When we think about new nursing graduates entering the workforce, many of us who have been in the profession for a while envisioning a group of young, eager, women and men. While that may be true, today’s graduates are so much more and can be characterized by a whole new set of life experiences and influences than previous generations.
What does that mean for today’s nurse leaders and mentors?
For those of us who have been on the frontlines of care for years and have taken a seat at the leadership table, it means learning about new and diverse generations—what motivates them, how they communicate and learn, and what empowers sustainable success. Educating and retaining qualified nurses has never been more important as professional shortages and burnout numbers have reached an unprecedented high, leading to a tipping point across the industry.
While many young women will be joining our profession, the nursing community will also welcome a growing population of men too. In addition, many new nurses may speak different native languages with English as their second language. Some will be Millennials (born between 1981 and 1997) who are technologically savvy and crave feedback and mentoring; others, from what’s known as Generation Z (born 1998) will prefer to learn through visual cues and demonstrations.
Regardless of where the new nurses come from, or what they look or sound like, it’s up to the more experienced members of our profession to make them feel welcomed. They are here for the same reason you are – to provide patients with the best possible care.
Here are some things you can do to help ease this new generation of nurses into the field:
- Pay attention – Everybody wants to be heard. Let these nurses know you’re listening. If they’re speaking up, it means they really want to help and contribute. And you may just find that they have a lot to offer.
- Include everyone – No one likes to be left out, so make sure your new nurses know they are a valuable member of the team. If your team plans an after-work engagement, make sure the newer employees are invited.
- Show them around – Introduce the newest members of the team to as many people as possible – physicians, advanced practice nurses, allied health professionals, managers, etc. The quicker a nurse gets familiar with their new surroundings and colleagues, the quicker they’ll get comfortable and be able to do their best work.
- Appraise their work – The new generation of nurses thrives on feedback, so don’t be afraid to tell a newbie how they are doing. Offer both praise and constructive criticism as needed, and when improvement is warranted, make sure to deliver the message in private, ending the conversation on a positive and supportive note.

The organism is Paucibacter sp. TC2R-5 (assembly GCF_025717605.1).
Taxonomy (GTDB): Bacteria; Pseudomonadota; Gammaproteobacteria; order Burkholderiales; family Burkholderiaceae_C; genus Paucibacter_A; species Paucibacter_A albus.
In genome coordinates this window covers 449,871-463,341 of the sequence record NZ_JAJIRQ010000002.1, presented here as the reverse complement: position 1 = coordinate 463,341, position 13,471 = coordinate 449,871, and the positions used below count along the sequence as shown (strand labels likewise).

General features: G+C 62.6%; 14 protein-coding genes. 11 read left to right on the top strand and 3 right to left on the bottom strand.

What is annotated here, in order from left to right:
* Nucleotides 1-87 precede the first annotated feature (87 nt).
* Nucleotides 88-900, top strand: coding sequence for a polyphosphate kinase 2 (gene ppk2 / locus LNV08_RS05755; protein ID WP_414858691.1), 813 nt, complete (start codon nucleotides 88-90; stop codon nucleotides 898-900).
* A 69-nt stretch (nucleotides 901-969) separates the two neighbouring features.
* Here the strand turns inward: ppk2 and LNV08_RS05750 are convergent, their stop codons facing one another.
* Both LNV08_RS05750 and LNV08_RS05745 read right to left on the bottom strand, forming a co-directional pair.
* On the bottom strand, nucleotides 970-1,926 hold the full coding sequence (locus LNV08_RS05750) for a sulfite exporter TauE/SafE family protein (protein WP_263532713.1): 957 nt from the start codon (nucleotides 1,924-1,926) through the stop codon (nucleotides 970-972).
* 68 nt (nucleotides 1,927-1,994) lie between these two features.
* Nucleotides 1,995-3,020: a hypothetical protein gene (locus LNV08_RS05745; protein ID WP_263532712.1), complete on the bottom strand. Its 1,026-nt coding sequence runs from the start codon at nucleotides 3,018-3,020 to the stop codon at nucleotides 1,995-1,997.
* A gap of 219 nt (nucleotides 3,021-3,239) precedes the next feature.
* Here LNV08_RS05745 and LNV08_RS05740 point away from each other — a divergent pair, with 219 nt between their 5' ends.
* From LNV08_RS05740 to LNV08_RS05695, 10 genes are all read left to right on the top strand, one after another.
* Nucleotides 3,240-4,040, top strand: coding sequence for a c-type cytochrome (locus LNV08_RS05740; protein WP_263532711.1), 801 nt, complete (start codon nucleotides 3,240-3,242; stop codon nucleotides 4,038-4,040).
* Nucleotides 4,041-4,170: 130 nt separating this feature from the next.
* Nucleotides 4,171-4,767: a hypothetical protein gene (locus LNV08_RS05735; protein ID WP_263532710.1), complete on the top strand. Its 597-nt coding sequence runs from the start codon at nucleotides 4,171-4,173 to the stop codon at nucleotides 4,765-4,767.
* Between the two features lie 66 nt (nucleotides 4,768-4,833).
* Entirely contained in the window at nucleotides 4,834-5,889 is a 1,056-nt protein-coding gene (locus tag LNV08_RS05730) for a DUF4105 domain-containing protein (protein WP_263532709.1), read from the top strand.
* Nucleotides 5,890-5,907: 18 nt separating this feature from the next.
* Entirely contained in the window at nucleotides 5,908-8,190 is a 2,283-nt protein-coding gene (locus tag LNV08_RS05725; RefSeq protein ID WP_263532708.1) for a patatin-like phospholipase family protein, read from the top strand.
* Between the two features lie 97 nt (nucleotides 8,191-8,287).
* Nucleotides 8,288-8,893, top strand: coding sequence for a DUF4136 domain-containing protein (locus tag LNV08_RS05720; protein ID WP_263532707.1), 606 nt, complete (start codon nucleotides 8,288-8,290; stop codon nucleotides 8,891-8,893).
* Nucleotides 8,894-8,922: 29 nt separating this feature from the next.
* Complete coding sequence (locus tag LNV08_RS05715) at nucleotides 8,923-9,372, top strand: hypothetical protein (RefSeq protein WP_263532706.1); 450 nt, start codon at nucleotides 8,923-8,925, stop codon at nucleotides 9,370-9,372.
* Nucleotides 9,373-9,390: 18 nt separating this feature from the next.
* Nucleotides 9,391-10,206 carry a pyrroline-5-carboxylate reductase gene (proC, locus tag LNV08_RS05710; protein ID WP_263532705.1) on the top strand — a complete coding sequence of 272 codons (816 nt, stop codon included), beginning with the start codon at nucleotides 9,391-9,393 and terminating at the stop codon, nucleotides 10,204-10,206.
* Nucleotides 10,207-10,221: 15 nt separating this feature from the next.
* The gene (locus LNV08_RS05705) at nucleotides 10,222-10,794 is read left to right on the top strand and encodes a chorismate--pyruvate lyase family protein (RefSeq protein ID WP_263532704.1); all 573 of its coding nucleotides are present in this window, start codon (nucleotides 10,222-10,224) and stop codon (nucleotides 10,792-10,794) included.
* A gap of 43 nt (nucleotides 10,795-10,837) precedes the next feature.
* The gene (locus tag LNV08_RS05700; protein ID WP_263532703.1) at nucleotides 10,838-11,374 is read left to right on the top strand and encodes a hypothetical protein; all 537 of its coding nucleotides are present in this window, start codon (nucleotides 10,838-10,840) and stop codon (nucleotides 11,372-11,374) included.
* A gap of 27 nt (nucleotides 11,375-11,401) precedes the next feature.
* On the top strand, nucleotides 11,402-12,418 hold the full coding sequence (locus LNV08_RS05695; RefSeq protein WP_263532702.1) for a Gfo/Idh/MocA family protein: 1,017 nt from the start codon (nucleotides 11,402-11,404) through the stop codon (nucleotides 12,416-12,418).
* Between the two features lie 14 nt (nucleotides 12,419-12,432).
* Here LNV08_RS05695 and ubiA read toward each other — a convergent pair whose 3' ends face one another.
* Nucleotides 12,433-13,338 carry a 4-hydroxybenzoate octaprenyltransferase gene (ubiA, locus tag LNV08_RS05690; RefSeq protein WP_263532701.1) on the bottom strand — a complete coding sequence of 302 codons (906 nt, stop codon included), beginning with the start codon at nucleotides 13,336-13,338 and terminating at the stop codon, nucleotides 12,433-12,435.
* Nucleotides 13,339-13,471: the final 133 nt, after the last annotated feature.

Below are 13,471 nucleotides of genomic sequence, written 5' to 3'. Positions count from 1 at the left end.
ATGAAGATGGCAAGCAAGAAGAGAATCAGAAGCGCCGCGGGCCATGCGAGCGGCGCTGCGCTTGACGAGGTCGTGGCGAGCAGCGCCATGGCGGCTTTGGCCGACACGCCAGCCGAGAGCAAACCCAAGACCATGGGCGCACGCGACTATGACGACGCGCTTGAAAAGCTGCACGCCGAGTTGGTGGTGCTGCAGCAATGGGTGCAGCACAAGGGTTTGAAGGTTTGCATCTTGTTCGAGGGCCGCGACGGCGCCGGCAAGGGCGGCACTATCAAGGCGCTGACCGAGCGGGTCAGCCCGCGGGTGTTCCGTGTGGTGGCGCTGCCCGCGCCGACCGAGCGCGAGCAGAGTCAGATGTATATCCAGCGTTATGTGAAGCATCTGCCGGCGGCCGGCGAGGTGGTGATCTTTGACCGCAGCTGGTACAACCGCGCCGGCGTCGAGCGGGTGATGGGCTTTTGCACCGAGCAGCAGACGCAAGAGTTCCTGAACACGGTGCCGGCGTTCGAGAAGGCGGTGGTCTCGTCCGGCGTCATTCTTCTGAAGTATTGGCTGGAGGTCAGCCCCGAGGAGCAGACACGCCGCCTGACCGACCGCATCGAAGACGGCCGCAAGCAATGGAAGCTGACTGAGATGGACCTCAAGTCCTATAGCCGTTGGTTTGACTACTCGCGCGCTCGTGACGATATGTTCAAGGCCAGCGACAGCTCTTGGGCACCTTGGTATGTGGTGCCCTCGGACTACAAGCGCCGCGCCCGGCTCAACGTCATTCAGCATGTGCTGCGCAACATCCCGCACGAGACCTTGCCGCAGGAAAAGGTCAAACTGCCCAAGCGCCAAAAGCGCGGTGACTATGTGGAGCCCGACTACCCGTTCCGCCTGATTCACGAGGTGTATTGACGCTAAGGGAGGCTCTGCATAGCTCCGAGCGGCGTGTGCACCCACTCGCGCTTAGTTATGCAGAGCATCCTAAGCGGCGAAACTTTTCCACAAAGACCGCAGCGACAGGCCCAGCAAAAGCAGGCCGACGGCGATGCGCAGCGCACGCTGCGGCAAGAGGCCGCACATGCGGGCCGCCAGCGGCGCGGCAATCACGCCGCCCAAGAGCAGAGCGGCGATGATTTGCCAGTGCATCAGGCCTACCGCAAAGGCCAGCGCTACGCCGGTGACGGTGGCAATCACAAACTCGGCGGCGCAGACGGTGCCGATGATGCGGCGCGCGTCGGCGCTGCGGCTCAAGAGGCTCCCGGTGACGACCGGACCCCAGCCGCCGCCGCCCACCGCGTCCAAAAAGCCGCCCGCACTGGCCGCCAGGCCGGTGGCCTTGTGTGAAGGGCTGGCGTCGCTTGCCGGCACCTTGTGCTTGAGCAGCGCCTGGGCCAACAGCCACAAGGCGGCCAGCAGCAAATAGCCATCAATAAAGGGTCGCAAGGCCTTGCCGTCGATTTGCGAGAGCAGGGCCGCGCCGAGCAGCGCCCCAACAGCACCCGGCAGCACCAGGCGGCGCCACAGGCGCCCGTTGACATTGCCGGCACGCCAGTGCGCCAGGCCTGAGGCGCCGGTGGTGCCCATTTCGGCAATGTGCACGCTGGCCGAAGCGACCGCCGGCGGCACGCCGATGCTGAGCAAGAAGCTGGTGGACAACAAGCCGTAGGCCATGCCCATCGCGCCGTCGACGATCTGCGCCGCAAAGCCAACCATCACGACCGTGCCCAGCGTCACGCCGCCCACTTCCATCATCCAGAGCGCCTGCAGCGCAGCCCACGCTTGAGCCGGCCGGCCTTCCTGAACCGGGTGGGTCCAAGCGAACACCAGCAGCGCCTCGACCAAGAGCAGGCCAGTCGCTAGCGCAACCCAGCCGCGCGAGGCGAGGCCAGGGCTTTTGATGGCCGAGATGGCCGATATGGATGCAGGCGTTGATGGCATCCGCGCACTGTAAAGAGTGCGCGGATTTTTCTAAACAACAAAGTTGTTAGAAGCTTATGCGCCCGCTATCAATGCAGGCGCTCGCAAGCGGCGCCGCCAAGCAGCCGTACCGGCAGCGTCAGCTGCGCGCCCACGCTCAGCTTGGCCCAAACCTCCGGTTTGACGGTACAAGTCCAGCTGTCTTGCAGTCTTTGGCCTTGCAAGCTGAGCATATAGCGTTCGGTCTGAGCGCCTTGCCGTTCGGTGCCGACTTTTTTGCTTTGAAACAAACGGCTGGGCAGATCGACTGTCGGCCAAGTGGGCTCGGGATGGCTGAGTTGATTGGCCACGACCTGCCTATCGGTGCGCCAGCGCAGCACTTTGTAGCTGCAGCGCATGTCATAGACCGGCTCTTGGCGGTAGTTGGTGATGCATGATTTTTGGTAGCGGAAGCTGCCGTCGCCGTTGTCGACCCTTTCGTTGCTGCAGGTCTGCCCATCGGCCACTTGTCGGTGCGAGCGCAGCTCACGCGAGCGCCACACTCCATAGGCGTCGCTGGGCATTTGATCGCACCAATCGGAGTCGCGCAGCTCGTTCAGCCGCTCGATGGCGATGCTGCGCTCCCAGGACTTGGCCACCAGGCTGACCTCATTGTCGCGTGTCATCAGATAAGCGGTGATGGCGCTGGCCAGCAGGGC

- Be approachable and available – New nurses might be a bit worried about asking for help. If someone is struggling, offer up some assistance, and then let them know it’s okay to ask questions.
- Turn mistakes into a teaching opportunity – When something goes awry, examine the cause, actions, process and result of the event. This could help a nurse better cope with the event and possibly avoid a similar situation.
- Keep an open mind – Every new hire is different. While we often categorize nurses by their generation at first, it’s important to acknowledge that all new hires are individuals with their own styles, strengths and weaknesses. Take the time to get to know them so you can give each one of the new nurses the support they need.
- Teach them to use SBAR communication – No one forgets how stressful it was the first time they contacted a physician or other healthcare provider. So, make sure new nurses are as prepared as possible and know how to use the situation, background, assessment and recommendation (SBAR) communication technique. Teach new nurses how to gather the information they will need to have an efficient and effective interaction.
Most importantly, always provide new nurses with all the necessary tools to help them succeed in the future of healthcare. Create supportive environments backed by a culture of learning to keep new nurses abreast of rapidly-changing care delivery models. For example, nurses must constantly absorb new information to keep up with the latest evidence in practice while simultaneously honing their critical thinking skills. Nurse leaders can employ forward-thinking techniques such as interactive case studies and virtual simulation supported by a strong preceptor program to improve a new nurse’s ability to apply new knowledge.
Experienced and successful nurses can have a big impact on new nurses by making their new colleagues feel appreciated, respected and cared for. Experienced nurses can and should help the newest members of their profession provide the best care to their patients that optimize outcomes. That will ensure new nurses feel valued and respected and will motivate them to remain practicing within your organization for a long time.